Serengeti National Park


The safari – Wednesday, Feb. 19th, 2014

On Wednesday we broke camp at Ngorongoro and loaded the Land Cruisers for the short hour trip to Olduvai Gorge (Oldupai is the correct Maasai name).  Olduvai is famous for its hominid fossils dating back more than a million years ago, and the nearby Laetoli site is where hominid footprints date back to 3.6 million years ago.  It was mind-numbing to think of how much time has passed since the area spawned the first human beings.  We were equally inspired with the notion that humans have coexisted with natural systems for millennia and that humans are indeed a part of nature.

After our Olduvai visit, we traveled for another several hours to arrive at the Serengeti National Park gate.  We enjoyed a short climb to the top of a granite kopje that afforded a stunning view of the southern Serengeti (which means “endless plains”).  While eating our boxed lunches under the trees a small crowd of tourists and tour guides suddenly gathered… we were surprised to see the President of Tanzania, Jakaya Kikwete!  A variety of students were able to shake his hand and get their pictures taken.  He was on holiday touring the Serengeti.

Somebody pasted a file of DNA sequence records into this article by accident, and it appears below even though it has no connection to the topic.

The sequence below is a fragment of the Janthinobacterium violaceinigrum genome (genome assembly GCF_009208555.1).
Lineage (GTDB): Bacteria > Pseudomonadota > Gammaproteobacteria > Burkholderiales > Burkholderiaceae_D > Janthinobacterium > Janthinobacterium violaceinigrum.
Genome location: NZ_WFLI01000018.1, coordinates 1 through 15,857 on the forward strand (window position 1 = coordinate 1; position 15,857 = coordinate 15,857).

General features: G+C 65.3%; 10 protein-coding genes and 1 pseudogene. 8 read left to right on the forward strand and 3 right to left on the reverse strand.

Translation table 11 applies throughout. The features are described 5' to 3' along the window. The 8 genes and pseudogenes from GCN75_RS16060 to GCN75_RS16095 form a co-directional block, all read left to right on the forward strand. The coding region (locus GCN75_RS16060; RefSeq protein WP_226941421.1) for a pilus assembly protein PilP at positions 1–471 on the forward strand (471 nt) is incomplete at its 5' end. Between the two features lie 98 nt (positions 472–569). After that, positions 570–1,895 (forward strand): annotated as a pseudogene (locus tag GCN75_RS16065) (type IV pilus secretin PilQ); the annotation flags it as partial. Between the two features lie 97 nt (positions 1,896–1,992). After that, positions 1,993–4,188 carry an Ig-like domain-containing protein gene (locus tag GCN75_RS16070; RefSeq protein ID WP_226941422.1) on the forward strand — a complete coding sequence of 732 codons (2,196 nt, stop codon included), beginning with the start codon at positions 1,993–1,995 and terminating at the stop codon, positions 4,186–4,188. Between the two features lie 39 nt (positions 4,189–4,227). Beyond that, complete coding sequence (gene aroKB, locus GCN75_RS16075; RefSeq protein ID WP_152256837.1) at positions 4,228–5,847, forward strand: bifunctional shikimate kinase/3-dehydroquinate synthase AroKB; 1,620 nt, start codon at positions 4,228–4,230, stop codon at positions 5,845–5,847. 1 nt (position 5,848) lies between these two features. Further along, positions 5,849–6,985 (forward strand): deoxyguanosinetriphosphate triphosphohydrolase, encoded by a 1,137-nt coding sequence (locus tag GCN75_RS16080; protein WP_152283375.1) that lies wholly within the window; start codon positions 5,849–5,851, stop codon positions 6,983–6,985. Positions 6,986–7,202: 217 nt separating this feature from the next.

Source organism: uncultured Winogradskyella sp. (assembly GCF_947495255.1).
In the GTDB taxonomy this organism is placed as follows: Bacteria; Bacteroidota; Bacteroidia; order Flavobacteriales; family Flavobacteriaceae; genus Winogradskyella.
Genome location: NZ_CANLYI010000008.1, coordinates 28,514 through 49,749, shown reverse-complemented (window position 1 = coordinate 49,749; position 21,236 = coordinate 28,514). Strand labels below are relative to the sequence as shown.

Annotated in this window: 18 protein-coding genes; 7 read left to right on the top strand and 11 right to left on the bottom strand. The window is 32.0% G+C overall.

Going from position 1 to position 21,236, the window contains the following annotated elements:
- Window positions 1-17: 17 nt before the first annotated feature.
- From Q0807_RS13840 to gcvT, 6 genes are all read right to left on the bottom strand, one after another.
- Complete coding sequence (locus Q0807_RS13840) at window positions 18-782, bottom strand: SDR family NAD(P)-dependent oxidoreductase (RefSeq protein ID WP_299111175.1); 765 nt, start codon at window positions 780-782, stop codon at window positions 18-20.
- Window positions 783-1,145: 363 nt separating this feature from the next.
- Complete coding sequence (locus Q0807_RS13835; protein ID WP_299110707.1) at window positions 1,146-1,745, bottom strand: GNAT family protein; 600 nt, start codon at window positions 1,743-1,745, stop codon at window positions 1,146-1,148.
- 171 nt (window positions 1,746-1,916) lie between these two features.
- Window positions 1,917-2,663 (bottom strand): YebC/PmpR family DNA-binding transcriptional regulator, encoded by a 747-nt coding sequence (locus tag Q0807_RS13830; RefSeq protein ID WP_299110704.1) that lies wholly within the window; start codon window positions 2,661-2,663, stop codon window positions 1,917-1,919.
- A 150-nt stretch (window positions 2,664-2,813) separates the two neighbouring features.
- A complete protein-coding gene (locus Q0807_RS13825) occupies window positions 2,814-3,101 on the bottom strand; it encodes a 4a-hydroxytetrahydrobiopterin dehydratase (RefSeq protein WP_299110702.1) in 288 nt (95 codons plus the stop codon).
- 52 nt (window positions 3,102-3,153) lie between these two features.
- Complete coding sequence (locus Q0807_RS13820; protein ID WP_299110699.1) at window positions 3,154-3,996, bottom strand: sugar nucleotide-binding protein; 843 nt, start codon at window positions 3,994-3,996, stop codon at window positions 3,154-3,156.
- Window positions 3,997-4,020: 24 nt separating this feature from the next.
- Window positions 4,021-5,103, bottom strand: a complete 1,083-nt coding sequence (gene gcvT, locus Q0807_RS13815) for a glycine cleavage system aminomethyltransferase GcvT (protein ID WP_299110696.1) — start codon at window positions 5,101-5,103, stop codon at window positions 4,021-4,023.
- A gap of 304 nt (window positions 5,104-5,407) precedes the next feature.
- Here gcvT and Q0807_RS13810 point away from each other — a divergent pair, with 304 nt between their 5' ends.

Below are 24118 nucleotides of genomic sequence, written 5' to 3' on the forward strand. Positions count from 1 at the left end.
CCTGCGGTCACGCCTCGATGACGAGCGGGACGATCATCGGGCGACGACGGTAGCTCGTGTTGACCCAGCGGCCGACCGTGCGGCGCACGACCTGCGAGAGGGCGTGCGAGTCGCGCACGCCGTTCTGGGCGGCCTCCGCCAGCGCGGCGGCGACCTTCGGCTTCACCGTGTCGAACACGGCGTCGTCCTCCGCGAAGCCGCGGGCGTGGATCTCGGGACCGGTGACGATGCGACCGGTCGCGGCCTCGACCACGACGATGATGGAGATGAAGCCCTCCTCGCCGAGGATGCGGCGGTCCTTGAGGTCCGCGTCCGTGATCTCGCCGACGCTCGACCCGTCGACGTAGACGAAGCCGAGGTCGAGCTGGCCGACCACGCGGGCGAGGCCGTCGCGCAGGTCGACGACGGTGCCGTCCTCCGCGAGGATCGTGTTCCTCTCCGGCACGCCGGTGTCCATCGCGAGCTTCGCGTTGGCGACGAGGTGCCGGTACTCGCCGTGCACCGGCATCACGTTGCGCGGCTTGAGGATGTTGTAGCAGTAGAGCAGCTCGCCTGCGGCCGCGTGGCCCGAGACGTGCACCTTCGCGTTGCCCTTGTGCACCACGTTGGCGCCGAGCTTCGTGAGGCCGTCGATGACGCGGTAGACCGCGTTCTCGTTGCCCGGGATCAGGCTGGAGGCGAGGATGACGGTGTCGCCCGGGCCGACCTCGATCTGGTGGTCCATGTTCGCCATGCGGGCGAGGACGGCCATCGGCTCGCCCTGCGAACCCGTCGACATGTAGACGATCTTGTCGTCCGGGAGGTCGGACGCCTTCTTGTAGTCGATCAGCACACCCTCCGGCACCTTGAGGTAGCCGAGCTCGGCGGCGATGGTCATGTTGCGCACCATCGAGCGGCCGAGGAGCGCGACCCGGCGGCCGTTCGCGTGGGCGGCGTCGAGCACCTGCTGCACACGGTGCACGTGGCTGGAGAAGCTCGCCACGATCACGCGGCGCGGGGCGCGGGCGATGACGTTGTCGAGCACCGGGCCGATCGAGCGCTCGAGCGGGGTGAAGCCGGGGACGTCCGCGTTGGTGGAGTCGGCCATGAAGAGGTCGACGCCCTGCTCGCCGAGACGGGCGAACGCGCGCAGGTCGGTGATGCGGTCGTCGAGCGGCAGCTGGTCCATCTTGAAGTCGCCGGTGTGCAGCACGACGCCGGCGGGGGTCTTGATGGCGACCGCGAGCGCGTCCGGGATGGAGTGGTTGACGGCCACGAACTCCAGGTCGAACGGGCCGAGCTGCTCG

The game drive from the gate to our campsite highlighted the amazing diversity and abundance of life in the Serengeti.  But unlike the Ngorongoro Conservation Area, the park is off limits to local human communities who were forced out in 1959.  The SNP approach contrasts with the philosophy of multiple-use which we observed in the NCA.  Students wrestled with the challenges of protecting natural resources while also working to meet the needs of local peoples.

On the way into the camp we saw about 10 lion, 2 leopards, and a host of ungulates. Lets not forget the hugely important dung beetle too, without which the nutrients from grazer dung would disintegrate very slowly.  (I have a great video, available upon request). Students had a wonderful time and enjoyed a bit of soccer at the campsite before another amazing meal cooked by our camp chefs!  As the calls of lions rumbled in the distance, we enjoyed several soaking rain showers.

– Ryan